What a wonderful day to be British! 🇬🇧

The Duke & Duchess of Sussex on their wedding day

The Duke and Duchess of Sussex on their wedding day — May 19, 2018 in Windsor, England

It was a real privilege to be back in England to experience the euphoria, warmth and spectacle of the Royal Wedding of Prince Harry and Meghan Markle…

In world riven with so much conflict, hatred and sorrow, it was wonderful to take a moment to share in the happiness of a beautiful couple so obviously in love, a nation so clearly delighted for them and to reflect on how special it is to be British. It was a reminder that love conquers all and that family is the most important thing in life.

Watching the genuine affection between Harry and Meghan, and observing the fairytale wedding of a mixed-race American girl from Los Angeles who has become a princess moved me…

Very few nations enjoy the benefits of the unifying, non-political leadership that our monarchy brings, and on days like this when millions of people around the country paused to celebrate and seemed so genuinely happy, it was a reminder of just how special an institution the Royal Family is.

Watching Prince Harry marry his beautiful, American bride before an audience of over a billion people around the world, serenaded by both traditional British wedding music and the wondrous sound of a gospel choir reminded me of our country’s incredible history and diversity — and why I love the Royals!

I have always felt a special connection to the Royal Family, due to the strong influence of my fiercely Royalist mother, and today was particularly special, watching a young lady of color and an American marry into the First Family.

I wish the Duke and Duchess of Sussex every happiness for the future; welcome to the [British] family, Lady Meghan!

The Duke and Duchess of Sussex kiss on their wedding day

The Duke and Duchess of Sussex kiss on their wedding day — May 19, 2018 in Windsor

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Brexit: The Human Cost

Brexit: The Human Cost

It has been a tumultuous week in British and global politics, and whilst I have adopted a pragmatic approach to the result of the Brexit referendum — embracing the vote to Leave, even though I voted to Remain — on reflection, I may have focused too much on the strong economic arguments that countries like the UK, Norway and Switzerland are better off outside the EU, and not enough on the human impact.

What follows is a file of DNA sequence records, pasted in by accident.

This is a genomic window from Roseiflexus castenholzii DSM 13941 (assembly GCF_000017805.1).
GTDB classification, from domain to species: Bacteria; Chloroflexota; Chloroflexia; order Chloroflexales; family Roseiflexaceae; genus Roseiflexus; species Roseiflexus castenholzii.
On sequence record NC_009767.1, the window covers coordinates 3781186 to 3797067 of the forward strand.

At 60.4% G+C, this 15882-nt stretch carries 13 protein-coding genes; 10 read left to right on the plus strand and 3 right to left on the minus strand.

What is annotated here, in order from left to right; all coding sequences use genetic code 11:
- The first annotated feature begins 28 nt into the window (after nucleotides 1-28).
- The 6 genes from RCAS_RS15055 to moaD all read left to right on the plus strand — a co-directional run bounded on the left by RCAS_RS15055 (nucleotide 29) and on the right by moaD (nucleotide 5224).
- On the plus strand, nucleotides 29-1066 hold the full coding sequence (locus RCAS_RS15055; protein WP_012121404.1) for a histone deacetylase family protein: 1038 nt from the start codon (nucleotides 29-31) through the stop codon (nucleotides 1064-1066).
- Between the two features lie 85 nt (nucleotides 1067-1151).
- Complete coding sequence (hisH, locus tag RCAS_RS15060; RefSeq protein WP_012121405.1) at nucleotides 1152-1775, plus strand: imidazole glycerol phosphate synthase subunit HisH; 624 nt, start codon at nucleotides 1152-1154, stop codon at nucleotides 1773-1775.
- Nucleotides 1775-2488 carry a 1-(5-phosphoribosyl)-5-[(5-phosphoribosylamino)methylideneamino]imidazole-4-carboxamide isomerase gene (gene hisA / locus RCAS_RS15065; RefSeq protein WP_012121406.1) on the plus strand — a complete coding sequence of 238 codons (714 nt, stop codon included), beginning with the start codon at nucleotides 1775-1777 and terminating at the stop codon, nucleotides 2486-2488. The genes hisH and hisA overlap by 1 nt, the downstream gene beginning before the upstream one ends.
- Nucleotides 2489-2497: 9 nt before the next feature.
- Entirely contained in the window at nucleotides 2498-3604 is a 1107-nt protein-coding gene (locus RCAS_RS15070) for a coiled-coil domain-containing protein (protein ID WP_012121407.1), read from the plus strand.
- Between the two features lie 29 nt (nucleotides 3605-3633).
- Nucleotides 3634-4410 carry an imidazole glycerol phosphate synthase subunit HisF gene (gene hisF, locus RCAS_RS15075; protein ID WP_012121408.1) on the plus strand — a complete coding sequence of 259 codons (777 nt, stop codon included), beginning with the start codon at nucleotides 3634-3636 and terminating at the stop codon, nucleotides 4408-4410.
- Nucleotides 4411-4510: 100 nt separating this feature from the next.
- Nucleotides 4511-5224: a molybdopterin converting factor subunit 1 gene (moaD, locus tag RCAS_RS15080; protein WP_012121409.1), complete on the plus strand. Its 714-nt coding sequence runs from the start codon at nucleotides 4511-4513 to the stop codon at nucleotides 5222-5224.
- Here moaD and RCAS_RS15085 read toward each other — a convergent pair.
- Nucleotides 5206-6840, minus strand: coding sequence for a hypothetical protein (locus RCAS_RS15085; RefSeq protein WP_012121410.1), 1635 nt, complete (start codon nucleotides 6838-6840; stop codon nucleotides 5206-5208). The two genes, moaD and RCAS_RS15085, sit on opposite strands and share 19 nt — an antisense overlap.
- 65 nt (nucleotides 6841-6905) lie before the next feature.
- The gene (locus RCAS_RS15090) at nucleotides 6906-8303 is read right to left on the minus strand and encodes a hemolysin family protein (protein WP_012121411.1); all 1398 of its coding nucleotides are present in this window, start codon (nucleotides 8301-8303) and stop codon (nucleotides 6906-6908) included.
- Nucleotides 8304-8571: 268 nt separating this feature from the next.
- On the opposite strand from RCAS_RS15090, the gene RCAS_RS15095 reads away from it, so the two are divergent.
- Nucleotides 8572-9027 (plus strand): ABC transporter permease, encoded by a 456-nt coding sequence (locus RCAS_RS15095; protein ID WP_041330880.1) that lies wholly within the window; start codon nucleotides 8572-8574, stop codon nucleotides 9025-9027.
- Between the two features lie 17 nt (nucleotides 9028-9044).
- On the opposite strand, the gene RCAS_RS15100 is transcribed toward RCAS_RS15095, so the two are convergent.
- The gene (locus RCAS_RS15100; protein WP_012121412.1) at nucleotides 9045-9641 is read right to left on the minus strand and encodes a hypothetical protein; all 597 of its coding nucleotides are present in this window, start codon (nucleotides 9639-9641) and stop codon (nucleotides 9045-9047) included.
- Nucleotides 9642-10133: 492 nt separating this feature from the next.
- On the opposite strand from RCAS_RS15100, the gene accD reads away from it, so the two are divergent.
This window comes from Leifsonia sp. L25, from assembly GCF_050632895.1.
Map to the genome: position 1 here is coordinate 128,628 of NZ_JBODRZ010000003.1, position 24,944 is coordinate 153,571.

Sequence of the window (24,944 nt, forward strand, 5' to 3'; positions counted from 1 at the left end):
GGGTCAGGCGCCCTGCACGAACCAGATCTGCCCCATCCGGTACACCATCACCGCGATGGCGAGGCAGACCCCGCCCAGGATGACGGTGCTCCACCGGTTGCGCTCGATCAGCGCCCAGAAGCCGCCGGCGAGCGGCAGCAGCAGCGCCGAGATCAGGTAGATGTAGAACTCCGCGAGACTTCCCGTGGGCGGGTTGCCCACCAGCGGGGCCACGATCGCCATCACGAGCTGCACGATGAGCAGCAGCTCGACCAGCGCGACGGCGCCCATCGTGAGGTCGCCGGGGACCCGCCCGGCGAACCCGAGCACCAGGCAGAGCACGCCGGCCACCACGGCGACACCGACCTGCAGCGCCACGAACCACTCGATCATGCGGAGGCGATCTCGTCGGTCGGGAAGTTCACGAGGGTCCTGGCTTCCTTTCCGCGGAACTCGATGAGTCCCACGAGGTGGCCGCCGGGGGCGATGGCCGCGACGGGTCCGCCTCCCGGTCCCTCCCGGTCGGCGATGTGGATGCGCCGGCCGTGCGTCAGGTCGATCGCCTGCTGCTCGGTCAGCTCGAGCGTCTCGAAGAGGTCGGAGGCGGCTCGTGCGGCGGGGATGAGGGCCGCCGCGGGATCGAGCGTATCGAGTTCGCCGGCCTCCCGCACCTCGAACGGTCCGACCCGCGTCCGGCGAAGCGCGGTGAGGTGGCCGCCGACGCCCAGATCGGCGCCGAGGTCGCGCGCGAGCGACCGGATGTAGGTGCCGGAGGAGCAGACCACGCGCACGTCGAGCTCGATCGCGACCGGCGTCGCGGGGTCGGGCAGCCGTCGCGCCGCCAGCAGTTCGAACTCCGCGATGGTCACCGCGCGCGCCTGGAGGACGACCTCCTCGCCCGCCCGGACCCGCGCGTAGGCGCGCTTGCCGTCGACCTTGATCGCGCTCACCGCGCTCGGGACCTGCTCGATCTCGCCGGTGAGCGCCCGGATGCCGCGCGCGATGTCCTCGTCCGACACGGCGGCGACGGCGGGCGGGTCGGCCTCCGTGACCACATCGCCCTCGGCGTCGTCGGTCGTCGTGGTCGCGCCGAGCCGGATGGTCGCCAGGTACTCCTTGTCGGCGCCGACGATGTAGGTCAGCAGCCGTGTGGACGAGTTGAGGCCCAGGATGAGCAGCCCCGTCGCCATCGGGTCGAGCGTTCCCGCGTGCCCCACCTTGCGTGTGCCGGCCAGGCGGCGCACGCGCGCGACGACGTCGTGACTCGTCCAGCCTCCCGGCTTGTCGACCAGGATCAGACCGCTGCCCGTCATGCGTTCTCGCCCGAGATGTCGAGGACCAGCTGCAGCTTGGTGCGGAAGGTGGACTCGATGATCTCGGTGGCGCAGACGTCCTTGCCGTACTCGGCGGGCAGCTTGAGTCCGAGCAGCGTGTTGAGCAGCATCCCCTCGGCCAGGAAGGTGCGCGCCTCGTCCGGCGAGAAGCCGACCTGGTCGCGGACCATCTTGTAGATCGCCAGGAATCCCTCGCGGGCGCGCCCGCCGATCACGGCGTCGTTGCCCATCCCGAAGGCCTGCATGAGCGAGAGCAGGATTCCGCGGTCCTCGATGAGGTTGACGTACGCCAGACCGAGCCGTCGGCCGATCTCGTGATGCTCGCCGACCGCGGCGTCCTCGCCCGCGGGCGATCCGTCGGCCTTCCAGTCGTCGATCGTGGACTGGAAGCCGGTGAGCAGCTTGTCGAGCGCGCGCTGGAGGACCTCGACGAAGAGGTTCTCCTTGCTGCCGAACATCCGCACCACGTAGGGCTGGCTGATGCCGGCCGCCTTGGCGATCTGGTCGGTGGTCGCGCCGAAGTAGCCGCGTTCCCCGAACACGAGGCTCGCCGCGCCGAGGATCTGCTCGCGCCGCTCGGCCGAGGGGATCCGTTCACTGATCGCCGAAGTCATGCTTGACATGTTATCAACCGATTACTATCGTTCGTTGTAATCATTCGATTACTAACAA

Today I went to my local dry cleaners, and spoke to the husband and wife team who have built an incredibly successful business in the heart of one of London’s nicest neighbourhoods, having moved to the UK from Romania a couple of years ago in search of a better life.

They are two fantastic entrepreneurs who have brought energy, enthusiasm and a great work-ethic to London and who love their new lives here and appreciate everything that living in the UK has allowed them to do.

 However, the Brexit result has rocked   their world; they are genuinely scared.

They now worry that people don’t want them here in Britain, and that the great life that they have built for themselves is under threat.

They worry about how having to return home might affect their families and their future.

They worry that what they have fought hard to build may be destroyed by a vote in which they had no say and no voice.

We talked about this for about 30 minutes, and it gave me genuine pause for thought.

I remain excited by the opportunities ahead for an independent Britain and the potential for forward-thinking, globally-oriented policies to set us up for success as a major trading partner for the rapidly developing nations that will shape the future world, but, before we get there, we must ensure a number of things: